Kenya's Food Miles 

Booming export trade in horticulture earns more than tourism and telecommunication

LONDON — Kenya's exports of 450,000 tons of vegetables, fruit and flowers to Britain and European markets have become the East African country's fastest growing economic sector.

"Kenyan horticulture will bring in $1.3 billion this year. It's come from nowhere in 20 years and receives absolutely no subsidy of any kind and yet it's bigger already than banking, tourism and even telecommunication," said Mark Ashurst, director of the Africa Research Institute, a British think tank which produced a provocative new report on Kenya's horticulture industry.

The report, "Kenya's Flying Vegetables," charts the experiences of James Gikunju Muuru, a smallholder farmer in central Kenya. One of 33 siblings, his four acres of farmland — devoted to green beans, tomatoes, cabbage, sweet potato and baby corn — support his wife and six children.

Muuru says he earns seven times as much money from growing green beans and other export crops as he would from growing the nation's staple crop, maize. The money he earns is used to feed his family, as well as for medicine and schooling. His is a common story: Muuru is one of 4.5 million Kenyans who are supported by horticulture, according to the report.

Some detractors claim food security is so pressing it harms Africa to export cash crops, something the Africa Research Institute counters, saying only 10 percent of the total weight of food grown in Kenya is exported and yet it brings in 50 percent of its value. The remaining 90 percent is traded within the region for local consumption.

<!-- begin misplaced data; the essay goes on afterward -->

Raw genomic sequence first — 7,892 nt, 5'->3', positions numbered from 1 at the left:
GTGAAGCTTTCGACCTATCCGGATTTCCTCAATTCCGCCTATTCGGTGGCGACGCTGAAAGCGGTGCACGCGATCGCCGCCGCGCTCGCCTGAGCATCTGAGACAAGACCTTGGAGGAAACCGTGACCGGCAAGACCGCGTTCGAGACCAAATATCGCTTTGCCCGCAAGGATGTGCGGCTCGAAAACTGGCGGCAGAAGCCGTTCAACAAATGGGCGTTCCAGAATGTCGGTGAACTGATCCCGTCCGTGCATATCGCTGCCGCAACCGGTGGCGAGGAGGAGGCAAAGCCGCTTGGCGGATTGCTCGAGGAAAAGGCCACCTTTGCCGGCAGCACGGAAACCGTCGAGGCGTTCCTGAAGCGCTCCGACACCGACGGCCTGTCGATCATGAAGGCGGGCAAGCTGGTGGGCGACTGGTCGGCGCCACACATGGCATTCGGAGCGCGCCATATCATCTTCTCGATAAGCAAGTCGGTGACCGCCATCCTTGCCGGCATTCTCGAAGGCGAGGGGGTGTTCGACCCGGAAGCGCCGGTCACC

"Food insecurity isn't about self-sufficiency; it's about having enough money to buy food," said the ARI's Jonathan Bhalla, who researched the report. "Green beans bring in seven to 10 times more money than maize. Africa has been trying for self-sufficiency for years and it's never worked." The report's most controversial point, however, is the argument that buying Kenyan horticulture not only supports the country's developing economy, but it is environmentally more sound than buying locally grown British food. In recent years, the climate change lobby has claimed that the carbon burned up by jetting produce to market uses far too many "food miles." They argue it is much more sound ecologically to buy locally grown produce.

But Ashurst and others argued that it is good for the environment to export Kenyan vegetables by jet. It didn't hurt that they made this controversial assertion to an audience that was dining on sweet potato blinis topped with smoked aubergine caviar, tempura okra and soya bean and chilli cassoulet, all made of produce air-freighted from Kenya.

"Even with air freight, production in Africa is four times greener than produce elsewhere," said Stephen Mbithi, chief executive of the Fresh Produce Exporters Association of Kenya, to guests as they tucked into Kenyan passion fruit brulee with litchi foam, washed down with